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California State University, Long Beach
CSULB Geospatial Research and Mapping (GRAM) Field Program
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Posted on July 5, 2012


I hope everybody had a safe 4th of July.  I went to the computer lab first thing in order to check the results of some overnight image sequencing processes.  The program I am using failed once again to mosaic all of the compiled photographs.  I will begin experimenting with smaller batch runs in Photosynth and Photoscan tomorrow morning.  However, a different approach may be necessary by which the operator (me) has more direct control over image alignment.  Mosaic creation may need to be attempted with the aid of software such as Photoshop by which images will be pulled into place one at a time.  Photo alignment will take considerably more time, but this approach will most likely guarantee a useful image.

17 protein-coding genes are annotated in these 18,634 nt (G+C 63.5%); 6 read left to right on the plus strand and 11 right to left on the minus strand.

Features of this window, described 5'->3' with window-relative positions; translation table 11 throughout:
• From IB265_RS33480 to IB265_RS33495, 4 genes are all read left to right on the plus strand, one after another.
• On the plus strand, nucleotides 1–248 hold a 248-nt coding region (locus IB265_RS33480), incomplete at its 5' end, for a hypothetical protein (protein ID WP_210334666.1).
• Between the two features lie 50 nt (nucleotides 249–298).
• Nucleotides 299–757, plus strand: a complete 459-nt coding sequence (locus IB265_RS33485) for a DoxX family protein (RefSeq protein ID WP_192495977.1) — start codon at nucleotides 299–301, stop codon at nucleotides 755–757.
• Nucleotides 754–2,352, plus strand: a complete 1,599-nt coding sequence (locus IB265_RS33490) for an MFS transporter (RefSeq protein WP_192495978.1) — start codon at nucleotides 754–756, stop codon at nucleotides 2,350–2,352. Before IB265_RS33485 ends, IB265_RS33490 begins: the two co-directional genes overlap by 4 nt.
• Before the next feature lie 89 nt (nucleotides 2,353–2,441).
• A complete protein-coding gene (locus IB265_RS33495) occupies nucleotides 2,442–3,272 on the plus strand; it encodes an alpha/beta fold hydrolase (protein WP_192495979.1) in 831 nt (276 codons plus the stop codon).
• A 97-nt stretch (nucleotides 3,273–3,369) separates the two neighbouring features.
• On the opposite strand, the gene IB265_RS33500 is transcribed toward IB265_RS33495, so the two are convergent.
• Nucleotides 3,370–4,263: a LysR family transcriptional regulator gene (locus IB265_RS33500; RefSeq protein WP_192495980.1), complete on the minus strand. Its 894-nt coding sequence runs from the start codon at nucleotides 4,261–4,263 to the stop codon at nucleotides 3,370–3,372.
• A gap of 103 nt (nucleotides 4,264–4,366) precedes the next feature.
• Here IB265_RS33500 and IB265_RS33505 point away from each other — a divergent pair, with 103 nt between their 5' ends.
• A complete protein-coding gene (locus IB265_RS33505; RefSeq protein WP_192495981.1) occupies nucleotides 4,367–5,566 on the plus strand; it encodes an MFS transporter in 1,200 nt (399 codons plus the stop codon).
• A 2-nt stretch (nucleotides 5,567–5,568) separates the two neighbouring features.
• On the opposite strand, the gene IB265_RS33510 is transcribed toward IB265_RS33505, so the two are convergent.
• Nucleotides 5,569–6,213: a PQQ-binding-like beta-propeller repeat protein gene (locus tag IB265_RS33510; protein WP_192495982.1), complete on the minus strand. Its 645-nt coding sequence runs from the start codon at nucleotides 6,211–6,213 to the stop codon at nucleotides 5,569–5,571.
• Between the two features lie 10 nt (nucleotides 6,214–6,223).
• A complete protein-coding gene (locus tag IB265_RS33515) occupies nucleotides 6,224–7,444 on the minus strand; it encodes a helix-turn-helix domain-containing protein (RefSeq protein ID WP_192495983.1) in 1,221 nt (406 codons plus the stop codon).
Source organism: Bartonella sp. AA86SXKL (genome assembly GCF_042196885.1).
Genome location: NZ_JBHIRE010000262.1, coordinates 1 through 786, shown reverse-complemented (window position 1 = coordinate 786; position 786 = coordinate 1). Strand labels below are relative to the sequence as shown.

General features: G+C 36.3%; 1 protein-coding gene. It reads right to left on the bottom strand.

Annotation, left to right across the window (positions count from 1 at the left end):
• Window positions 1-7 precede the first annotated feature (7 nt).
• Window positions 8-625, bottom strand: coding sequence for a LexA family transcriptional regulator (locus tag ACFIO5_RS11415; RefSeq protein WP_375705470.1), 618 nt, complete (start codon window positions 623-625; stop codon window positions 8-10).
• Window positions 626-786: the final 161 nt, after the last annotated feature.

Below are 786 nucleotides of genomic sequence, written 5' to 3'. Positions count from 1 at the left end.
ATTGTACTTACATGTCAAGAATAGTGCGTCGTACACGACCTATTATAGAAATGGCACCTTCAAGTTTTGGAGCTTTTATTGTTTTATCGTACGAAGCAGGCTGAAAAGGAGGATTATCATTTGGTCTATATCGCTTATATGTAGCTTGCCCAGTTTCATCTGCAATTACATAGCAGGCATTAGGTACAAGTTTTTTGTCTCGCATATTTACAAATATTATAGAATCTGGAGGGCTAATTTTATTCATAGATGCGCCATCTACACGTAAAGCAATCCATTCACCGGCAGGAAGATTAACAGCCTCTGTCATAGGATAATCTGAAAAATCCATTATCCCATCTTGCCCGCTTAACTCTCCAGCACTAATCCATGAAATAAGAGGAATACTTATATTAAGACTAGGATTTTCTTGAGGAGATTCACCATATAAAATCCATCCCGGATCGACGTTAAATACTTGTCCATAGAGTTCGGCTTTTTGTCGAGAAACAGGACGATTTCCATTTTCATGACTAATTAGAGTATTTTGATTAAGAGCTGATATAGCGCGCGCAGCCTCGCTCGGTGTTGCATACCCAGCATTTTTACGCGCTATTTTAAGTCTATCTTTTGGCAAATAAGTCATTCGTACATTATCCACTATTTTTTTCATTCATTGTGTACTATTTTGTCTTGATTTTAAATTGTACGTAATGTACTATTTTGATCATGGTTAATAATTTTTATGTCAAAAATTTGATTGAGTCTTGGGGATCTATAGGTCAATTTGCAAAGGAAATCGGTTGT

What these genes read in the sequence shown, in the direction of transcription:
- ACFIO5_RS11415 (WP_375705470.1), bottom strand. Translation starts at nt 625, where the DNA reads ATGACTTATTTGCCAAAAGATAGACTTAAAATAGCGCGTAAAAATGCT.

The GRAM program is coming to an end which means lots of work in the next few days.  I began constructing my research poster for our forum this Saturday.  I look forward to the upcoming student research presentations.  I am also looking forward to spending time with my family as I return to Oahu on Sunday.  The GRAM program has been an eye-opening experience as to the available methods for archaeological feature analysis gained from various remote sensing platform applications.  I will be using the skills gained over the past month in my future academic and professional work.  This project has greatly enriched my understanding of software such as ERDAS and ArcGIS for use in archaeological contexts.  The benefit of working with a diverse student and instructor unit surpasses any exploration of these methods that I may otherwise have experienced alone.

–  John Thornton O’Connor


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